Even though the state is in the grip of a drought, you might not know it by visiting some of Los Angeles County’s largest public and private gardens. Magnificent landscaping is still the norm at institutions ranging from the Huntington Library to the Getty Center to Descanso Gardens. Thanks to water-wise gardening and water-conservation efforts, these venues continue to attract visitors, as well as educate with tips and techniques for home gardeners. Many have opened low-water-use demonstration gardens.
Here is a list of some of the spigot-savvy gardens in the area:
- Huntington Library and Gardens: With 12 gardens as home to 15,000 plant varieties spread over 120 acres in San Marino, the former estate of railroad tycoon Henry Huntington got its start in 1906. It has been dazzling art, history, and plant lovers since he made it a nonprofit educational trust in 1919. Many gardens have been redesigned with low-flow sprinkler heads and nozzles, and watering times are now based on factors such as plant and soil type, exposure to sunlight, slope, and moisture loss. All lawns are watered overnight to reduce evaporation. Many drought-tolerant plants have been introduced as well.
- The Getty Center: The Los Angeles art and cultural center in the Santa Monica Mountains is revered for its lush landscaping. More than 500 varieties of plant material are used in the of the 134,000-square-foot Central Garden, in a natural ravine with a tree-lined walkway and surrounded by lawns. To conserve resources during the drought, the center has shut off all water features such as fountains, and initiated water-wise practices in the Central Garden as well as other landscaped areas.
- The Getty Villa: The educational center and museum in Pacific Palisades, dedicated to the study of the arts and cultures of ancient Greece, Roma, and Etruria, also is home to four Roman-style gardens. They are filled with about 300 varieties of plant material, including trees, herbs, and flowers. The coastal climate helps moderate water use year round, but as at The Getty Center, water features have been turned off during the drought.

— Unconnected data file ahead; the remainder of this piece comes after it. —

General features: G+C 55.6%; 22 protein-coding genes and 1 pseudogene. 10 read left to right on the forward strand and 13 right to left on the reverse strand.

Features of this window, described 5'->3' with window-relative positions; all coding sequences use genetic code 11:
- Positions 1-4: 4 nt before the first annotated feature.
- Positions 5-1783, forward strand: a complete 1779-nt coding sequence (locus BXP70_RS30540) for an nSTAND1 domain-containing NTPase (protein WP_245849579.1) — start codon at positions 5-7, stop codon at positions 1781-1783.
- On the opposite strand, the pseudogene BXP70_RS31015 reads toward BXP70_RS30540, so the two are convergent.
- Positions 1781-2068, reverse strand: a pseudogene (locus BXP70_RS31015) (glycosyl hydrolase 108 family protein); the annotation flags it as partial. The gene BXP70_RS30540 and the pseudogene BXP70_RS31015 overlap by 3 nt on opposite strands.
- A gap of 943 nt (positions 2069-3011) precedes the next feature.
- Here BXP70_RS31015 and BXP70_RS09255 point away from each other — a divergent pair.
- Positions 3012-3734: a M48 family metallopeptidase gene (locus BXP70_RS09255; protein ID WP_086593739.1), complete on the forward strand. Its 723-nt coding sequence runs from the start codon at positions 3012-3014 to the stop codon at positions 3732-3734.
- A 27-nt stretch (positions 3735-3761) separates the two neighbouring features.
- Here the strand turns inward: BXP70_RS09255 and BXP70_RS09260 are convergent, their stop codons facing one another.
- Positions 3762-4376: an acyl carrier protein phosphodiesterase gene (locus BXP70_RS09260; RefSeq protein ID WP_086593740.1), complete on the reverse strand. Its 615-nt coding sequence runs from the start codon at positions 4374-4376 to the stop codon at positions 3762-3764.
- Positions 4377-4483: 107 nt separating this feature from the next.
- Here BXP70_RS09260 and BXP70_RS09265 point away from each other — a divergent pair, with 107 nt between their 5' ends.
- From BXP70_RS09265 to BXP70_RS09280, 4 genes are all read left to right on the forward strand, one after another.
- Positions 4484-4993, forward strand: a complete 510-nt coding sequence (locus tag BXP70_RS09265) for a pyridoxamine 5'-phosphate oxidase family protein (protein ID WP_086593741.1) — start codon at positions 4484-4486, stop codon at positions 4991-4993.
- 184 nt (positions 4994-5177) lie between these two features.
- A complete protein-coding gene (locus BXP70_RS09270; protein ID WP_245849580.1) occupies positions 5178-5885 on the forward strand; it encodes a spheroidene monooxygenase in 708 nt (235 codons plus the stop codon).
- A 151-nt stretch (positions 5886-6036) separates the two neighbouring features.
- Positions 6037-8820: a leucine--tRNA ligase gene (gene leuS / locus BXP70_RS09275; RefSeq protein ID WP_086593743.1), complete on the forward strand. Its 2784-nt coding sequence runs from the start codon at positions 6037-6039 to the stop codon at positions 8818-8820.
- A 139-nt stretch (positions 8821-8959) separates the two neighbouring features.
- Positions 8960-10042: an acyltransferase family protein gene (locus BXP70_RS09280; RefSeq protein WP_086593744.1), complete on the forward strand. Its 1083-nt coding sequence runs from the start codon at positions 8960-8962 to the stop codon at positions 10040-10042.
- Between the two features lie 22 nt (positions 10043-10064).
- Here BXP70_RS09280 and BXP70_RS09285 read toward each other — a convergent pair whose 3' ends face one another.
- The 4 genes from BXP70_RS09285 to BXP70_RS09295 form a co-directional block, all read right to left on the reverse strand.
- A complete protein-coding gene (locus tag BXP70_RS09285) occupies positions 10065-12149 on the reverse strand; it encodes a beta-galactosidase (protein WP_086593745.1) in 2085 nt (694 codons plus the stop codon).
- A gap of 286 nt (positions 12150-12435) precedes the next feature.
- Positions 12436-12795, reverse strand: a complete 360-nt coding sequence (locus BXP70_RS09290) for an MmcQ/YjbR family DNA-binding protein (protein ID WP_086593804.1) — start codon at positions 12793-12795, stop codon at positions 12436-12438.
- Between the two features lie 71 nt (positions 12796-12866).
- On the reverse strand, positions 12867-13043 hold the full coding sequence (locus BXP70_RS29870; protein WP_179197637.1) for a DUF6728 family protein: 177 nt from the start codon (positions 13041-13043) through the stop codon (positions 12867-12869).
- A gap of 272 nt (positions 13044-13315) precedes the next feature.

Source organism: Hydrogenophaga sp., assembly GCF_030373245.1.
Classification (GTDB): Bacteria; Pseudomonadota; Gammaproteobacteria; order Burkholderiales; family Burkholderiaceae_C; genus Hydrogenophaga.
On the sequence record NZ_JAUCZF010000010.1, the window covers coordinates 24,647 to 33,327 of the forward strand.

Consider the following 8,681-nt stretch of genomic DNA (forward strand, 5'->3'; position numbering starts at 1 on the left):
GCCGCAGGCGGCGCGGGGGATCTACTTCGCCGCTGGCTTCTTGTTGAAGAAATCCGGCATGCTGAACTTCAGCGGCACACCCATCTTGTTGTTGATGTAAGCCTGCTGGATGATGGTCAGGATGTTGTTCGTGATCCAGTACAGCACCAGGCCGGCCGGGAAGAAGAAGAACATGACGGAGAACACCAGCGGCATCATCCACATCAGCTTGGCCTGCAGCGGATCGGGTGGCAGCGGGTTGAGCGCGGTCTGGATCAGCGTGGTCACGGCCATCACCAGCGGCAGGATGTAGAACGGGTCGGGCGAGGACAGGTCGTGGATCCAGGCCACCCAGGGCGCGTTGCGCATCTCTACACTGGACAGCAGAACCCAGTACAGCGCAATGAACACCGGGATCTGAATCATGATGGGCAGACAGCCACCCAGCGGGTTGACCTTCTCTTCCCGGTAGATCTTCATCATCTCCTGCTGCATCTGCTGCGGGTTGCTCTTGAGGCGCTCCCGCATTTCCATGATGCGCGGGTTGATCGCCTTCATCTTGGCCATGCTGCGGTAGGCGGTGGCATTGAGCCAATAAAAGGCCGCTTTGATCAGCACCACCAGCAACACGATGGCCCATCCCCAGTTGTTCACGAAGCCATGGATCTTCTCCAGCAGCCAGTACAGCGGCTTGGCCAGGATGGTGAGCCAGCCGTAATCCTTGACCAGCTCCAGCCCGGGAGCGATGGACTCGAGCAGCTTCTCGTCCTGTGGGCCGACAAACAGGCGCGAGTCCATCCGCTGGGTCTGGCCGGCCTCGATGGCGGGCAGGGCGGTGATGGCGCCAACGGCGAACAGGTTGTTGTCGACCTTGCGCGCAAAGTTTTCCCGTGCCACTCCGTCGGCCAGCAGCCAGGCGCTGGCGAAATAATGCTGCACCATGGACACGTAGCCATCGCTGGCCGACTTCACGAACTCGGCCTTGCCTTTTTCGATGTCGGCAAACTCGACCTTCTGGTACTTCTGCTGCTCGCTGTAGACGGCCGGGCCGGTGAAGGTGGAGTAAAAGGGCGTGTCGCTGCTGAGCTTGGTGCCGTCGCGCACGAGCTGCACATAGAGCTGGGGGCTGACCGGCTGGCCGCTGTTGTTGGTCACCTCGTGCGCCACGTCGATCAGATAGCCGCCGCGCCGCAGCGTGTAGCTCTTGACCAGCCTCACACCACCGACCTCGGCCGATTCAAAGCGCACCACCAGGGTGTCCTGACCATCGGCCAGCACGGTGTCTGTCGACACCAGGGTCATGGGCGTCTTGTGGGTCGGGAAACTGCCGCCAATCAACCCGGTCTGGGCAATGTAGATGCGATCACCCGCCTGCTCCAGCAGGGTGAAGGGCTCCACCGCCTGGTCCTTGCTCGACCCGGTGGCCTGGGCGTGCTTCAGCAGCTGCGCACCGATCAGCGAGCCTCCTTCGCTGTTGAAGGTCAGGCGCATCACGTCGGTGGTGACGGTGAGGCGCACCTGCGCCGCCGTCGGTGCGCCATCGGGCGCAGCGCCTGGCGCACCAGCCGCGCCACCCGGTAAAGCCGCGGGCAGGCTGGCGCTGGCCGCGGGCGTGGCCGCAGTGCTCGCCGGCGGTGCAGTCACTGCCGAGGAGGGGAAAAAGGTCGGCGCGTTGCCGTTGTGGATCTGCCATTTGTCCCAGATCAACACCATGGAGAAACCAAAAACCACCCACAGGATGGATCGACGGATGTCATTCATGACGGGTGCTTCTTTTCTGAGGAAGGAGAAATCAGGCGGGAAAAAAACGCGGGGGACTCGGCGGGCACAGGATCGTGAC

- Descanso Gardens: The new low-water Center Circle Garden at the 160-acre venue in La Canada-Flintridge offers a new look for landscaping that thrives in dry and rainy climates. Drought-tolerant varieties of grapevines, roses, sage, and grass help conserve water, garden officials said. All of the plants and all the techniques in the Center Circle Garden are designed to reduce outdoor water use in a domestic setting by 50 percent.
- Los Angeles County Arboretum & Botanic Garden: Set on 127 acres in Arcadia, the site features 10 gardens, including the Water Conservation Garden, which showcases plants from Mediterranean climates around the world. The garden demonstrates that careful planting design can achieve high standards of landscape beauty and water conservation. Arboretum botanists also offer water-wise tips and non-thirsty plant advice on the site’s blog.
The Metropolitan Water District of Southern California provides a list of water-wise gardens within its jurisdiction at www.bewaterwise.com.
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